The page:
‘The bank for a changing world’: the slogan of BNP Paribas for a number of years, is extremely apt for a bank in touch with the real world. Ranked first on the list of French financial institutions and named the ‘World’s best bank’ for 2016 by Euromoney, this bank has very quickly understood that the world is indeed changing, being pushed by irreversible technological transformations and by clients/consumers whose behaviour is also undergoing radical change: better informed, more independent, increasingly demanding in terms of wanting the best service for their money, they expect personalised services, flexibility in how they manage their accounts, to feel that they are being listened to, a fluid relationship and more besides…substantiated costs!
“Strewth, cobber, another one’s coming!” This, or similar, could be the reaction of Crocodile Dundee on hearing that German discounter Kaufland will be arriving soon in Oz.
The Schwarz Group subsidiary and Lidl sister company has confirmed that a feasibility study on market entry has “already made considerable progress” but refrains from giving a specific starting date.
After more than a decade interviewing women about their sales experiences, I’ve heard the good, the bad and the ugly. And while there is no single, sure-fire way to make a sale, there are certain common factors that can derail one. Because women drive the majority of consumer spending with their buying power and influence, their perspectives on the customer experience are important for anyone in sales. In that spirit, here are three sales “killers” that any salesperson – male or female – should avoid at all costs. Are they the only ones? No. But they’re a good start.
As guiding thread of this years Paris Retail Week event which will take place from Tuesday 19 to Thursday 21 September, the theme of Live Retail will be discussed in its various aspects through Plenary conferences and Keynotes.
Thanks to data, retail has changed paradigm: the consumer and brands are developing a new relationship in connivance and commitment to achieve authentic, human and experiential commerce at any time, everywhere.
I just experienced my first backcountry camping trip a few months ago, and REI helped to make it a fun, safe adventure. REI is one perfect example of why stores are not going to die. In this article I’ll share five reasons why the store is here to stay based on my experience with REI. And these tips really can apply to all retail brands.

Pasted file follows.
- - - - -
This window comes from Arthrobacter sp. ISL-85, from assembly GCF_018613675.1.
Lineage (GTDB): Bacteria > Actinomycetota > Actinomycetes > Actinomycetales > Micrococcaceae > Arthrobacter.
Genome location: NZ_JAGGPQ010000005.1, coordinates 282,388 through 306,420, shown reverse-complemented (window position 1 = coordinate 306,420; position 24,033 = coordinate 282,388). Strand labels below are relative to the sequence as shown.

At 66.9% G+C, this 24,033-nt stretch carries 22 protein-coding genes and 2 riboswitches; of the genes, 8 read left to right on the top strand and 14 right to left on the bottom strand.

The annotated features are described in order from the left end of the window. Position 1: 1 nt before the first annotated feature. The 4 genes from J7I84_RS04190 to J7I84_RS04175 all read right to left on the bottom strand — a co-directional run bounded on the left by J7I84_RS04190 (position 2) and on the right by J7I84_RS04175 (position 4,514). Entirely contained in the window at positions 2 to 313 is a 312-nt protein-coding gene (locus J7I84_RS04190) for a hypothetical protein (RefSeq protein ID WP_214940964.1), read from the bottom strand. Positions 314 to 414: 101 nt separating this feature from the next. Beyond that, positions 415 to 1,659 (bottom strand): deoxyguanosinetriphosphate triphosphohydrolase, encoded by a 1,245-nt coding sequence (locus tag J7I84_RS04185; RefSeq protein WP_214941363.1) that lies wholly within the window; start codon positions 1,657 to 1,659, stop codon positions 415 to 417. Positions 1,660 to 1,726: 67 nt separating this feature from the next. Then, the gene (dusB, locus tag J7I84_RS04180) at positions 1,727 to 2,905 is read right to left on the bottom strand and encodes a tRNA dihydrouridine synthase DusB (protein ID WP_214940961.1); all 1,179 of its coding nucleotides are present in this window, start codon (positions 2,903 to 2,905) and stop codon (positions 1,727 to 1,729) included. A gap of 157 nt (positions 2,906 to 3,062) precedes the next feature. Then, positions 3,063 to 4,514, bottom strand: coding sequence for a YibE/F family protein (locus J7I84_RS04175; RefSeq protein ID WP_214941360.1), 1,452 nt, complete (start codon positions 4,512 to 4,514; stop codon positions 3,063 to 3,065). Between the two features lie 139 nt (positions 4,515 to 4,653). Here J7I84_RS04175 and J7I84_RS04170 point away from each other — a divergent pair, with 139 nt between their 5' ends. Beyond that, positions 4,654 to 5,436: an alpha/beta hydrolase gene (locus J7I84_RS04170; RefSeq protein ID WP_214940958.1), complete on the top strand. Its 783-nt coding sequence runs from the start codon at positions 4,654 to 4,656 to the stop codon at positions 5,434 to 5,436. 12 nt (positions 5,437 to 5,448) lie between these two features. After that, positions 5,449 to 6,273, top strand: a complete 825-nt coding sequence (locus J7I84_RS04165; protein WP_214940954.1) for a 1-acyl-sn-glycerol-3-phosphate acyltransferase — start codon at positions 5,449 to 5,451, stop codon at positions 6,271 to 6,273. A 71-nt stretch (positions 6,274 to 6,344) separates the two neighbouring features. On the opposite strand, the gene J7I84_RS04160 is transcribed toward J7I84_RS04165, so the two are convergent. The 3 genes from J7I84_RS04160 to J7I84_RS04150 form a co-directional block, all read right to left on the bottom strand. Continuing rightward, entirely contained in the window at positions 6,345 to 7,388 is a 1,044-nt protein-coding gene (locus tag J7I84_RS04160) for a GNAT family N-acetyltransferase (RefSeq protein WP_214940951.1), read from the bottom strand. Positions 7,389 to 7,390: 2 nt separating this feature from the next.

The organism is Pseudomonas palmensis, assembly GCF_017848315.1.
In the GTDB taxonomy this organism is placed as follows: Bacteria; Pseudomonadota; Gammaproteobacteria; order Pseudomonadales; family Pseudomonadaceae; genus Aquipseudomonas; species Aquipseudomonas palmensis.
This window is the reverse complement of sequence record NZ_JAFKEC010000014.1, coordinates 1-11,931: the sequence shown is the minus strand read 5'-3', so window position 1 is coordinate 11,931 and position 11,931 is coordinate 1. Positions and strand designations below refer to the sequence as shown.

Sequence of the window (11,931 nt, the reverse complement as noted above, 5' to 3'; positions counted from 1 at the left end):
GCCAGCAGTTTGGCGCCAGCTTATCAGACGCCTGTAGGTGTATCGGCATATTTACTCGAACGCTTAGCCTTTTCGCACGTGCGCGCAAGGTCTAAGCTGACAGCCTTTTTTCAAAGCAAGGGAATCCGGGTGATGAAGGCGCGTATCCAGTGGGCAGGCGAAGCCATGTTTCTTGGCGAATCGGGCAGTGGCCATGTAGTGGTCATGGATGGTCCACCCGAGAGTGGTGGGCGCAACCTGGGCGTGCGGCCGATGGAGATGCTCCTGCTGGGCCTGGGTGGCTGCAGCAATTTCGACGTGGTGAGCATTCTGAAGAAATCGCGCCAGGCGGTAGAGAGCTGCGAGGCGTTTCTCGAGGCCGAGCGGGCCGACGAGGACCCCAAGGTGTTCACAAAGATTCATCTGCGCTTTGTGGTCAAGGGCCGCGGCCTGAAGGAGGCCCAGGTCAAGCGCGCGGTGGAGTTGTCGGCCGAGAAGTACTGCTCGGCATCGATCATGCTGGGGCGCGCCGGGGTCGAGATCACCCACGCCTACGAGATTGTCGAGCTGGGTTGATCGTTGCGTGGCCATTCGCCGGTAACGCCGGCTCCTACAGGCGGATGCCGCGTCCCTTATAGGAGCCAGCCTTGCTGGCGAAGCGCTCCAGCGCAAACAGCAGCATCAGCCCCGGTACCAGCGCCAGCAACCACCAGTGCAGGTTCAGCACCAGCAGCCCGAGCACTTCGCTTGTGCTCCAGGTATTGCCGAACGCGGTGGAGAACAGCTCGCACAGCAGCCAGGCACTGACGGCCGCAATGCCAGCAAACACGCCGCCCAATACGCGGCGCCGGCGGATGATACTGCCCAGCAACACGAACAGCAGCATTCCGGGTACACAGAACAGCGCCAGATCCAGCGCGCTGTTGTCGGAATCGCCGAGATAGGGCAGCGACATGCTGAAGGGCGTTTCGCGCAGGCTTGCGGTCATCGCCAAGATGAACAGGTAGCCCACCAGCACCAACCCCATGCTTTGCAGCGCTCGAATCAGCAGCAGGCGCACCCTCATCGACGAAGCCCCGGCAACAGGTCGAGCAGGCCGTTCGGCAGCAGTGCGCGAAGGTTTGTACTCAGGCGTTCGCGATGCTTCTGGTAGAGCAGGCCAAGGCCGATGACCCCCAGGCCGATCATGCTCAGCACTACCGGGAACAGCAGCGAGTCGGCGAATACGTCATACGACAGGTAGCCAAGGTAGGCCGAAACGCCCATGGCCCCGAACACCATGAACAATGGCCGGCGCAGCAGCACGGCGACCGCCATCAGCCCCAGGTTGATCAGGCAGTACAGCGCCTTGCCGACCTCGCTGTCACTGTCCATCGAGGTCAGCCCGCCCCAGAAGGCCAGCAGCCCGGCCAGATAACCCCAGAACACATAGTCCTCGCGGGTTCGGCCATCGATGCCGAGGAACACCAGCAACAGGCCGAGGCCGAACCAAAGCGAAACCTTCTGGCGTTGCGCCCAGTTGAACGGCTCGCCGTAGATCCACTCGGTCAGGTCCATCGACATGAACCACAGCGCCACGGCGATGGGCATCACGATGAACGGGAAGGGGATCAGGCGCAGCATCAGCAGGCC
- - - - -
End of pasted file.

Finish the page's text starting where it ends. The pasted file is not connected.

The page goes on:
Brick and mortar continues to redefine itself with an updated look thanks to the Internet of Things driving customer engagement with tactile and sensorial experiences and turning the store back into a competitive advantage for brands and retailers. Hardware and software companies are working hard to stay ahead of the technology curve that continues to drive consumer demands and expectations. But while, companies like IBM, Intel and Elo are leading the charge, only about 20 percent of retailers can currently provide a highly personalized and digitally integrated in-store shopping experience.
Today we’re looking at a global shift I call the “mother of all trends:” there are more women in the paid labor force than at any other time in history. If you’re in retail, this is the trend that drives just about everything else, and something you should be monitoring closely. Why? Every time a woman takes a job outside the home, her spending patterns are altered. Not only does she increase her personal and household income, she may travel a different direction on the roadways, wear different clothes, eat different foods, shop at retailers further from home (as well as online), involve other people in caring for her children if she’s a mother, and have a different relationship with money. And that’s just for starters. Consider the following:
Long known as a city of elegant fashion, Düsseldorf has since discovered its hip, gritty side. Take the time to look around downtown and savour the unique blend of the exclusive flair of the “Kö” – insider-speak for the high-fashion boulevard Königsallee – and the new trend-district Flingern. The Retail Academy has put together a list of Düsseldorf’s most exciting stores:
Nín hǎo, Aldi, a nation of savers awaits you! Germany’s most profitable discounter is opening an online shop in the People’s Republic of China.